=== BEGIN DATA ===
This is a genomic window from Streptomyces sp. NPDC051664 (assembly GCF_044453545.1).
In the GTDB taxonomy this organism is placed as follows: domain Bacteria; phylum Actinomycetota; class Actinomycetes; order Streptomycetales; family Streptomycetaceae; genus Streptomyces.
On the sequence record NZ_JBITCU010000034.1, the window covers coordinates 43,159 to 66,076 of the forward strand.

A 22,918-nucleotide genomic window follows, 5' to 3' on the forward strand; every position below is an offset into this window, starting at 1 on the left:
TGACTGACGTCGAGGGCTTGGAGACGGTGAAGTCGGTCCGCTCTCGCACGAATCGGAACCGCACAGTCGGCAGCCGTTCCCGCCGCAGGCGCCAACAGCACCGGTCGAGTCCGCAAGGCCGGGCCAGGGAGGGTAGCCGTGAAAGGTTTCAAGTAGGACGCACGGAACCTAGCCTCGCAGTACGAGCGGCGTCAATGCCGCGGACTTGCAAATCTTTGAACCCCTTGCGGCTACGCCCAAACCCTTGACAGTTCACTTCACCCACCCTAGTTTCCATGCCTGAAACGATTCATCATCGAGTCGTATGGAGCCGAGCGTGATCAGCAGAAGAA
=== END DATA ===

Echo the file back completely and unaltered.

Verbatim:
This is a genomic window from Streptomyces sp. NPDC051664 (assembly GCF_044453545.1).
In the GTDB taxonomy this organism is placed as follows: domain Bacteria; phylum Actinomycetota; class Actinomycetes; order Streptomycetales; family Streptomycetaceae; genus Streptomyces.
On the sequence record NZ_JBITCU010000034.1, the window covers coordinates 43,159 to 66,076 of the forward strand.

A 22,918-nucleotide genomic window follows, 5' to 3' on the forward strand; every position below is an offset into this window, starting at 1 on the left:
TGACTGACGTCGAGGGCTTGGAGACGGTGAAGTCGGTCCGCTCTCGCACGAATCGGAACCGCACAGTCGGCAGCCGTTCCCGCCGCAGGCGCCAACAGCACCGGTCGAGTCCGCAAGGCCGGGCCAGGGAGGGTAGCCGTGAAAGGTTTCAAGTAGGACGCACGGAACCTAGCCTCGCAGTACGAGCGGCGTCAATGCCGCGGACTTGCAAATCTTTGAACCCCTTGCGGCTACGCCCAAACCCTTGACAGTTCACTTCACCCACCCTAGTTTCCATGCCTGAAACGATTCATCATCGAGTCGTATGGAGCCGAGCGTGATCAGCAGAAGAA